The German Federal Labour Court recently ruled on the question of whether vacation claims are also accrued when the employee is in an employment relationship, but not actually working due to an agreement on old age part-time.
In the case before the court, the plaintiff initially worked full-time for the defendant. The parties then agreed to continue the employment relationship as old age part-time from December 2014 onwards. Old age part-time is a special working time model for employees who are close to retirement. In the case at hand, the parties chose the so-called “block model” for the old age part-time, which splits the period of the old age part-time into a working phase and a release phase. Accordingly, the plaintiff was obliged to continue working full-time between 1 December 2014 and 31 March 2016 and was then released from work until 31 July 2017. During both phases of the old age part-time, the employee continuously received a monthly salary in the amount of half of his full-time salary, plus agreed top-up amounts, from his employer.
According to his employment contract, the employee was entitled to 30 working days of vacation for each calendar year. The employer granted him 8 days of vacation in 2016. After the expiry of the old age part-time, the employee claimed financial compensation for 52 untaken vacation days. He argued that he accrued vacation for the entire period of the old age part-time, i.e. also during the period he was released from work.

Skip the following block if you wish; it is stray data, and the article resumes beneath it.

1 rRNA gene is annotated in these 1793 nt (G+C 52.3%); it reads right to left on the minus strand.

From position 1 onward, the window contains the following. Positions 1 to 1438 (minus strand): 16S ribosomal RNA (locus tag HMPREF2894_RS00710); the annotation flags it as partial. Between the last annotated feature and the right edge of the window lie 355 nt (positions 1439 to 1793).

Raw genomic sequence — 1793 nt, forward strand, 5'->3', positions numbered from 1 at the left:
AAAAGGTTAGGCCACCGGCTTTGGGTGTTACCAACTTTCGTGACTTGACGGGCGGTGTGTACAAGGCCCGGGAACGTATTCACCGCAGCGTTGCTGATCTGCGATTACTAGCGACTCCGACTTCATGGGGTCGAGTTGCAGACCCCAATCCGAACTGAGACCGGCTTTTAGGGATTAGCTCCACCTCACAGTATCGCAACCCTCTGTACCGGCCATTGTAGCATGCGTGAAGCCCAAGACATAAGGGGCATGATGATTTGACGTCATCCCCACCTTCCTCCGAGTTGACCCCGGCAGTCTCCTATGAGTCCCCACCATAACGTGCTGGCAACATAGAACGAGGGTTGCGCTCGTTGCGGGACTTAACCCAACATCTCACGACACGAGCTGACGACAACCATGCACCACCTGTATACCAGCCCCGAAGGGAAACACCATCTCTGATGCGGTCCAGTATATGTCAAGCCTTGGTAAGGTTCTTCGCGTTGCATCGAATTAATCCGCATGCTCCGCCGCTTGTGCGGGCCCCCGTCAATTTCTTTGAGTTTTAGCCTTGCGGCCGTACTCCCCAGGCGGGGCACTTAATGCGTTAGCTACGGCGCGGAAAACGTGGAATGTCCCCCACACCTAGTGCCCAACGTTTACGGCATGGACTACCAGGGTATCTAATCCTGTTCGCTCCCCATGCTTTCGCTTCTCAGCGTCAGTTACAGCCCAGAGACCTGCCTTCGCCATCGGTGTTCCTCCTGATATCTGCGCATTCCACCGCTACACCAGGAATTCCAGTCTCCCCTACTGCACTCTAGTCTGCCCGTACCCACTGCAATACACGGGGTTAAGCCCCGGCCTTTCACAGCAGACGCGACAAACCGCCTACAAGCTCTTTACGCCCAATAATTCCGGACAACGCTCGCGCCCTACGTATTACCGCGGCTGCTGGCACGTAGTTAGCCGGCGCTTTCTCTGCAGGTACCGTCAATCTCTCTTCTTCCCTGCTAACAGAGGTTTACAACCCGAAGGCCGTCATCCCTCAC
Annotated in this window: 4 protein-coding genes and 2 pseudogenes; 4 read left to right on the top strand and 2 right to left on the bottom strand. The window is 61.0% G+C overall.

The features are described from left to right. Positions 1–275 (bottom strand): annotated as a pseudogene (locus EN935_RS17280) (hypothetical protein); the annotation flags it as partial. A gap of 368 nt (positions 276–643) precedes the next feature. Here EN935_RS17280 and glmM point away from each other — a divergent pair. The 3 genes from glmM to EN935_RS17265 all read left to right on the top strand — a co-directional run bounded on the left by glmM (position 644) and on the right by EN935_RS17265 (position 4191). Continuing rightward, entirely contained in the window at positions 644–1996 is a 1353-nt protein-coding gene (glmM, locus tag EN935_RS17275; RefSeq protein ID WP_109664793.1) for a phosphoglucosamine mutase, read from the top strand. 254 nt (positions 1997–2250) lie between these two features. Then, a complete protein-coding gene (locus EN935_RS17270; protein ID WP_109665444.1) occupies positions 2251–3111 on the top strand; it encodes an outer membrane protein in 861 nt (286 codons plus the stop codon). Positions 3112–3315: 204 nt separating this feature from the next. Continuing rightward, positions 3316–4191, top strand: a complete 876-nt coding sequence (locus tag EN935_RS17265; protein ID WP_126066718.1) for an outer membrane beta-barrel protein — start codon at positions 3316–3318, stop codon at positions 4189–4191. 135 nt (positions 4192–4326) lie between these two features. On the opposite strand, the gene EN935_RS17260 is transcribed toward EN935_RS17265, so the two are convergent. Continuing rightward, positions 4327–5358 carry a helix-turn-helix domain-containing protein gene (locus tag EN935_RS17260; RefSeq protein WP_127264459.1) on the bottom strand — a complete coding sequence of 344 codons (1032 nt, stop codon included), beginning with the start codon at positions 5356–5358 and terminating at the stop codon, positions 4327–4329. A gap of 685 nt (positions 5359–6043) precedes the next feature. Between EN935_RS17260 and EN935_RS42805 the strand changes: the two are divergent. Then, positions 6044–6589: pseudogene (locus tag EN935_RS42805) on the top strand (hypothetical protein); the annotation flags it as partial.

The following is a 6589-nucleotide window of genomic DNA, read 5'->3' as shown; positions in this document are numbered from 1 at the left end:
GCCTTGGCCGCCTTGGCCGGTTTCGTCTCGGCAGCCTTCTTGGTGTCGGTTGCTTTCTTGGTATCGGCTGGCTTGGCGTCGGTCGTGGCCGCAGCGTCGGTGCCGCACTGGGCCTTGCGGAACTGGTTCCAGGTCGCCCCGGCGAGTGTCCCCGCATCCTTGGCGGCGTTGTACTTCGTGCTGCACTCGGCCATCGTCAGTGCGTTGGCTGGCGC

The plaintiff was not successful in front of the Federal Labour Court. The court ruled that employees in old age part-time due not accrue claims for vacation during the release phase of their old age part time. An employee who is released from work for an entire calendar year due to old age part-time is not entitled to vacation for this year, because he did not actually perform any work and is not comparable to employees who did. If the employee switches from the working phase to the release phase of the old age part-time within a calendar year, his vacation entitlement must be calculated pro rata in relation to the number of days he actually worked. These principles apply not only to the statutory minimum vacation entitlement, but also to any further contractual vacation claims, unless the parties to the employment contract have agreed otherwise with regard to the latter.
The ruling of the Federal Labour Court provides legal certainty to employers regarding vacation entitlements of old age part-time employees, and safeguards employers from unexpected payment obligations for vacation days for the period of the release phase. Furthermore, the ruling is in line with another decision by the Federal Labour Court from March 2019, where the court ruled that no vacation entitlements are acquired for times during which the employee is on a contractually agreed sabbatical and, therefore, not performing any work.